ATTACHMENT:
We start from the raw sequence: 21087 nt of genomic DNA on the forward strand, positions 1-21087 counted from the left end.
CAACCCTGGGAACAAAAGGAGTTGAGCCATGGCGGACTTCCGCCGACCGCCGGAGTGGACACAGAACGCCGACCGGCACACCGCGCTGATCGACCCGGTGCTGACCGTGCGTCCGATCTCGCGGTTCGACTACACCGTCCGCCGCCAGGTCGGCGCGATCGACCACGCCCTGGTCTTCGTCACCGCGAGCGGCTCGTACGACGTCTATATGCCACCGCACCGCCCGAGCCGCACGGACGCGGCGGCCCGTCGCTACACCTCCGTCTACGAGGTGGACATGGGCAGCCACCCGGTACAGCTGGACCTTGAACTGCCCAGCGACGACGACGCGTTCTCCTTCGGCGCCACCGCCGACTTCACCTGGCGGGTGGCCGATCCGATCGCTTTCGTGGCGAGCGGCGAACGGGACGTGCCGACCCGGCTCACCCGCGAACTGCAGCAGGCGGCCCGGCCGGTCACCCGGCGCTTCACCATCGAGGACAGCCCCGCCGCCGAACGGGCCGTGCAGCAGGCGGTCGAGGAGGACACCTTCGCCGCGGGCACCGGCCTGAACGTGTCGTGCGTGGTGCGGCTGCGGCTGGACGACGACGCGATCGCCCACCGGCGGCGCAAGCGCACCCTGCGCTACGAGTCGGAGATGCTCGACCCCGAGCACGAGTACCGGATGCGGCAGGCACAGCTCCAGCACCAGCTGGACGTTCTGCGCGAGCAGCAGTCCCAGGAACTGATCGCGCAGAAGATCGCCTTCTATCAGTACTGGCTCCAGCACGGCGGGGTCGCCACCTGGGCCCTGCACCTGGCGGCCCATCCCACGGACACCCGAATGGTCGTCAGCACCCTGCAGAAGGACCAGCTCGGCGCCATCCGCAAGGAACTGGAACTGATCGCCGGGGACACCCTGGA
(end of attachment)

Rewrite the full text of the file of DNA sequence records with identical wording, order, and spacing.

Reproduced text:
We start from the raw sequence: 21087 nt of genomic DNA on the forward strand, positions 1-21087 counted from the left end.
CAACCCTGGGAACAAAAGGAGTTGAGCCATGGCGGACTTCCGCCGACCGCCGGAGTGGACACAGAACGCCGACCGGCACACCGCGCTGATCGACCCGGTGCTGACCGTGCGTCCGATCTCGCGGTTCGACTACACCGTCCGCCGCCAGGTCGGCGCGATCGACCACGCCCTGGTCTTCGTCACCGCGAGCGGCTCGTACGACGTCTATATGCCACCGCACCGCCCGAGCCGCACGGACGCGGCGGCCCGTCGCTACACCTCCGTCTACGAGGTGGACATGGGCAGCCACCCGGTACAGCTGGACCTTGAACTGCCCAGCGACGACGACGCGTTCTCCTTCGGCGCCACCGCCGACTTCACCTGGCGGGTGGCCGATCCGATCGCTTTCGTGGCGAGCGGCGAACGGGACGTGCCGACCCGGCTCACCCGCGAACTGCAGCAGGCGGCCCGGCCGGTCACCCGGCGCTTCACCATCGAGGACAGCCCCGCCGCCGAACGGGCCGTGCAGCAGGCGGTCGAGGAGGACACCTTCGCCGCGGGCACCGGCCTGAACGTGTCGTGCGTGGTGCGGCTGCGGCTGGACGACGACGCGATCGCCCACCGGCGGCGCAAGCGCACCCTGCGCTACGAGTCGGAGATGCTCGACCCCGAGCACGAGTACCGGATGCGGCAGGCACAGCTCCAGCACCAGCTGGACGTTCTGCGCGAGCAGCAGTCCCAGGAACTGATCGCGCAGAAGATCGCCTTCTATCAGTACTGGCTCCAGCACGGCGGGGTCGCCACCTGGGCCCTGCACCTGGCGGCCCATCCCACGGACACCCGAATGGTCGTCAGCACCCTGCAGAAGGACCAGCTCGGCGCCATCCGCAAGGAACTGGAACTGATCGCCGGGGACACCCTGGA